Friday, 26 June 2009

Friday 26th.June 2009

There was a better chance of dinosaur watching than bird watching today , with practice for the Biggin Hill Air Show taking place locally . That , combined with 'extreme weather' forecast by the Met.Office , I decided to take Carol shopping this morning . The shopping was 'shopping' , but the weather was so 'non extreme' , that I didn't want to be shopping , even with Carol .
By lunchtime , the warm , humid weather continued , without a sign of anything to the different , so I set off for Spring Park Pond , thinking that if things change , I'm not too far from the car . With the exception of Damselflies , the pond was surprisingly quiet . There were plenty of Azure and a few Large Red Damselflies , but nothing larger , until a mature Four Spotted Chaser settled on the seed head of Ribwort Plantain , and posed for a shot . In fact , apart from a male Emperor Dragonfly that I found hawking over the meadow , that was the only Dragonfly that I recorded on my visit . With very little happening around the pond , I started searching the surrounding vegetation . It was there that I found a Red Admiral and a Comma , resting within 15 cms. of each other , in a patch of Brambles . Just around the corner , on a patch of Stinging Nettles , I found another very fresh looking Red Admiral . The egg that this butterfly hatched out of , was probably layed by a female that arrived from the Continent , already having mated , earlier in the year . In the same patch , I found 35 Peacock caterpillars . They had spread out from where they had hatched out , but , back there , there were many caterpillars , that had hatched out from the egg , but then for some reason , hadn't made it any further . This sight made me recall the statistics of egg to adulthood in butterflies . If a female lays 50 eggs , 20-40 will make it to the caterpillar stage , of which 10 might survive to form chrysali , of which 2-3 might achieve adulthood , a survival ratio of 2-6% .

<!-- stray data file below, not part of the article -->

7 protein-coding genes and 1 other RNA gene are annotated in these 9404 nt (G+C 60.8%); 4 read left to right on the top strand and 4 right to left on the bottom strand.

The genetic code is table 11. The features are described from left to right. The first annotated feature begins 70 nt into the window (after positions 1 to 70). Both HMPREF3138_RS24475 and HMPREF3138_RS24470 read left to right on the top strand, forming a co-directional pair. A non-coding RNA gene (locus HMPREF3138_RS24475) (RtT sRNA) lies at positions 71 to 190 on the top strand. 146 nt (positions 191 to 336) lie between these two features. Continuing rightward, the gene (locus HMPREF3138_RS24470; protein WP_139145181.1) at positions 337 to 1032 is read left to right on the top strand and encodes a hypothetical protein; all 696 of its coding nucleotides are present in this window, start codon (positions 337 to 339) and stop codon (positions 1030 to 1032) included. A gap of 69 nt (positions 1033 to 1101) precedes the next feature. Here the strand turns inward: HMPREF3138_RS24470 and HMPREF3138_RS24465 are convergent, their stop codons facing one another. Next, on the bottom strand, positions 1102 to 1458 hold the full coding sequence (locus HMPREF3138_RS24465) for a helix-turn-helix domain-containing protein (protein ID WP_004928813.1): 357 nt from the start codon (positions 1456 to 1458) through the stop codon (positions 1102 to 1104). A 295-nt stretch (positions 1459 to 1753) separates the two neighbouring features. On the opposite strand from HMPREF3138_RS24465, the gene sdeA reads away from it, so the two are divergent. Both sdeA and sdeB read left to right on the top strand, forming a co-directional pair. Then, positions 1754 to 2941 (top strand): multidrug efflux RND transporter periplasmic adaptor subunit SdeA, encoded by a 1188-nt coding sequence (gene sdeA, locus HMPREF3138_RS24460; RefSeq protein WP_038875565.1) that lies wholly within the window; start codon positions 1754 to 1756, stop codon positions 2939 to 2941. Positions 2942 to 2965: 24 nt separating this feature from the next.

In the smaller , sheltered meadow , Skippers , Ringlets and Meadow Browns were recorded , along with a fresh , very richly coloured Comma , which was finding something of interest on a tissue . A walk back towards the pond , produced a Green Veined White , having it's fix of 'honey' from the Creeping Thistle , which have opened up greatly in the last couple of days .
A few posts ago , I posted a very tatty male Common Blue , and today , on the way back to the car , I found his wife . The full butterfly count was , Red Admiral (2) , Ringlet (12) , Meadow Brown (24) , Comma (6) , Large White (8) , Large Skipper (12) , Small Skipper (5) and singleton Small White , Speckled Wood and Green Veined White . Damselflies/Dragonflies recorded were , Large Red Damselfly (7) , Azure Damselfly (50+) , Four Spotted Chaser (1) and Emperor Dragonfly (1) + another 6 exuvia of this species found and removed . Not sure where I'm going tomorrow , but it will not be around Biggin Hill .

2 comments:

Ken Browne. said...

Hi Greenie. I can tell that you really love shopping. At least you did finally go out. That Comma is a lovely colour.
Thanks for your offer Greenie re Fackenden Down. I will hopefully be able to take you up on your offer.. Have a good weekend.

Warren Baker said...

Thanks for the ID help Greenie, especially the flower.
Good to see you found a Red Admiral, nice pic. of it too.